GOP gubernatorial candidates' fraudulent signatures fallout: What now?

Five candidates for governor are in jeopardy of being kicked off the ballot. The State Elections Bureau recommends the five GOP candidates, including frontrunner James Craig be removed from the ballot, over fraudulent petition signatures.

The result is Craig, Perry Johnson, Mike Brown, Donna Brandenburg and Michael Markey Jr. don't have the required number of signatures to run. As Republicans pledge to fight this, Craig contends somebody wanted him out of the race.

A hearing on the recommendations -- will be held Thursday and if the board of canvassers agrees. It would be a major shakeup in republican efforts to unseat Governor Gretchen Whitmer.

Now there are a lot of questions about who gathered these signatures. FOX 2 spoke to Jamie Roe, a political consultant who is working for gubernatorial challenger Kevin Rinke.

Roe said many campaigns pay people to be circulators, to collect the signatures - and he says the cost is tremendous.

"The going rate, in my understanding, is $12 to $20 per signature," said Roe.

FOX 2: "What purpose does it serve?"

"The requirement to get signatures to get on the ballot, I think is a good one," Roe said. "It's designed to be a test of your organization, to show that you have people all over the state where you go out and ask people to sign your petition and it shows you have a modicum of support."

FOX 2: "Assuming you can prove these signatures were fraudulent, who should investigate, what is the process?"

"There should be an investigation," Roe said. "I feel sorry for these candidates that got duped into hiring these fraudsters to some degree. And I think it is a requirement of the Secretary of State to gather the information or the candidates themselves, to turn it over to a county prosecutor or the (state) attorney general.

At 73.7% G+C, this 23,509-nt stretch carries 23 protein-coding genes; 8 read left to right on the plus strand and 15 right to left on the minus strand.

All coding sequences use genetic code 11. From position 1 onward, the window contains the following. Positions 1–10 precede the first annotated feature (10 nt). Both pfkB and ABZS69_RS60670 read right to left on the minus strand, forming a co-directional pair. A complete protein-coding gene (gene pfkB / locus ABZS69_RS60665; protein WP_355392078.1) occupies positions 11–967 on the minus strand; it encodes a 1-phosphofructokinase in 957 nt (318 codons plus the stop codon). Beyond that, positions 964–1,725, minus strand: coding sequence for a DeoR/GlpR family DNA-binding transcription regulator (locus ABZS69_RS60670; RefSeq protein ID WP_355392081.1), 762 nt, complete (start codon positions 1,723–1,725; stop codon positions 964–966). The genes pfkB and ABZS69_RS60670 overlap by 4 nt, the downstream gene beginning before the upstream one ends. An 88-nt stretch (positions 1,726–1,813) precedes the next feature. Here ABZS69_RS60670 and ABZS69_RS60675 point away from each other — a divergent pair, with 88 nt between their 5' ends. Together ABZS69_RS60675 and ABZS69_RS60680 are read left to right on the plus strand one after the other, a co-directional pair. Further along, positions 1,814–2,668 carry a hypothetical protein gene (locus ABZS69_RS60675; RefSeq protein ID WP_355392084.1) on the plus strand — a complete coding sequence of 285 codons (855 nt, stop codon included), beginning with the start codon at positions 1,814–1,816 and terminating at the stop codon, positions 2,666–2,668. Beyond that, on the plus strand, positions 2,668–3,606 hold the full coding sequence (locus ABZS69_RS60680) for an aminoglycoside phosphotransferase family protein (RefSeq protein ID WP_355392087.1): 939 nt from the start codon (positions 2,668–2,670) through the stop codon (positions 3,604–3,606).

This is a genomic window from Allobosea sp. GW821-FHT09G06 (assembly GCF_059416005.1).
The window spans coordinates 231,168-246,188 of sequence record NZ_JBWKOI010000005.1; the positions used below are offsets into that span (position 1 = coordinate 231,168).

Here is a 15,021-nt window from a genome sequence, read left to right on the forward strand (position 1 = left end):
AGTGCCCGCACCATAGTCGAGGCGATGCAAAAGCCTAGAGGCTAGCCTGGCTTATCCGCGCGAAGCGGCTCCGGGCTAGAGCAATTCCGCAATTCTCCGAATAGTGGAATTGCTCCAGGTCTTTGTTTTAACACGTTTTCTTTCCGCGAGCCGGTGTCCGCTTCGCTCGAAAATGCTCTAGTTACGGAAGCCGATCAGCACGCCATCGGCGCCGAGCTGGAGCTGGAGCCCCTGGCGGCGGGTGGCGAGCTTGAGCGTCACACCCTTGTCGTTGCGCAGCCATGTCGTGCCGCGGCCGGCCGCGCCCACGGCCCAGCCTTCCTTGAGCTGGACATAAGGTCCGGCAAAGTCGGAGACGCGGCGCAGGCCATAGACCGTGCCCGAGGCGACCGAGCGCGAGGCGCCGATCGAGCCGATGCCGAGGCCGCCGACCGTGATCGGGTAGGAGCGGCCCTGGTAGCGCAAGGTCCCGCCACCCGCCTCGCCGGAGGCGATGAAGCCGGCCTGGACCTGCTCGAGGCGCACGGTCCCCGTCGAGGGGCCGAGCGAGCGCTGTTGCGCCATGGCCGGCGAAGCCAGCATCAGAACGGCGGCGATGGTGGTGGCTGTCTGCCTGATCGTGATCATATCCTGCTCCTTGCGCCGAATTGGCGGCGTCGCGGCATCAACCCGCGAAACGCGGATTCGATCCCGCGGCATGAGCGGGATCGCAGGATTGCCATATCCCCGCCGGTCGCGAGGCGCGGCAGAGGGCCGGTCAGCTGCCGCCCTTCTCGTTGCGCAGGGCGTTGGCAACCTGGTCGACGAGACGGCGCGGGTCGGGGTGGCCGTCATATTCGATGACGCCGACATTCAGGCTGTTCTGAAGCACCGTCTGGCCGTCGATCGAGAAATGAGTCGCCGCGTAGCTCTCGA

FOX 2: "Can you make any legitimate argument that these five candidate should be on the ballot even if these signatures are fraudulent?"

"Quite plain and simply no," said Roe. "It's unfortunate, and I feel bad for these campaigns, but the fact of the matter is, you should have quality control of your petition process."

FOX 2" Why did this happen?"

"I think it happened because there's so much money being thrown around right now for these vagabond groups that are the petition circulator industry," Roe said. "And they found it easier to have four or five guys sitting around a table signing petitions than going out  and actually asking people to sign them."

Charlie Langton and photog Matt Phillips went on the road looking to talk to the identified signature gatherers. In every instance, the people turned tail and left.

The procedure now according to the Secretary of State, is that the Bureau of Elections (assuming the Board of Canvassers declare those candidates' signatures invalid), it will do an investigation for fraud.

If fraud is found, the findings will be turned over to Michigan Attorney General Dana Nessel's office for possible prosecution.